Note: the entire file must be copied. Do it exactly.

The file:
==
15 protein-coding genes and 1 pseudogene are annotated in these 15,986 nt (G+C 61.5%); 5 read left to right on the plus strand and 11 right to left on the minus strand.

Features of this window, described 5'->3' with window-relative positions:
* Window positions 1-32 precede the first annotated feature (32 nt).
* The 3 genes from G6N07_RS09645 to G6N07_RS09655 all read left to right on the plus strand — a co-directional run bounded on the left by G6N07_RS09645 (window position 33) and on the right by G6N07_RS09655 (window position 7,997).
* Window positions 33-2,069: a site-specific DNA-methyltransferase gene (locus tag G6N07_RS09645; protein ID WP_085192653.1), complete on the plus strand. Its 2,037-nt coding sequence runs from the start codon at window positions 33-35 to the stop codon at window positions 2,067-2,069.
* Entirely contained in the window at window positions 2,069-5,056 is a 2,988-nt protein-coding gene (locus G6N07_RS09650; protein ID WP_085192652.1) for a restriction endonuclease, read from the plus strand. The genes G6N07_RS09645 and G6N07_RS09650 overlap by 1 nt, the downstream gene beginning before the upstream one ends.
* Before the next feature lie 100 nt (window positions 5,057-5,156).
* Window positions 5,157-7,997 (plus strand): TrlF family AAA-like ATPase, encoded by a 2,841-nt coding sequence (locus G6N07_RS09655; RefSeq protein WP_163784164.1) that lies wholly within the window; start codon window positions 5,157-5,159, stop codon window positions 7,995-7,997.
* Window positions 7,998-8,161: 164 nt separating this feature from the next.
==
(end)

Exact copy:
15 protein-coding genes and 1 pseudogene are annotated in these 15,986 nt (G+C 61.5%); 5 read left to right on the plus strand and 11 right to left on the minus strand.

Features of this window, described 5'->3' with window-relative positions:
* Window positions 1-32 precede the first annotated feature (32 nt).
* The 3 genes from G6N07_RS09645 to G6N07_RS09655 all read left to right on the plus strand — a co-directional run bounded on the left by G6N07_RS09645 (window position 33) and on the right by G6N07_RS09655 (window position 7,997).
* Window positions 33-2,069: a site-specific DNA-methyltransferase gene (locus tag G6N07_RS09645; protein ID WP_085192653.1), complete on the plus strand. Its 2,037-nt coding sequence runs from the start codon at window positions 33-35 to the stop codon at window positions 2,067-2,069.
* Entirely contained in the window at window positions 2,069-5,056 is a 2,988-nt protein-coding gene (locus G6N07_RS09650; protein ID WP_085192652.1) for a restriction endonuclease, read from the plus strand. The genes G6N07_RS09645 and G6N07_RS09650 overlap by 1 nt, the downstream gene beginning before the upstream one ends.
* Before the next feature lie 100 nt (window positions 5,057-5,156).
* Window positions 5,157-7,997 (plus strand): TrlF family AAA-like ATPase, encoded by a 2,841-nt coding sequence (locus G6N07_RS09655; RefSeq protein WP_163784164.1) that lies wholly within the window; start codon window positions 5,157-5,159, stop codon window positions 7,995-7,997.
* Window positions 7,998-8,161: 164 nt separating this feature from the next.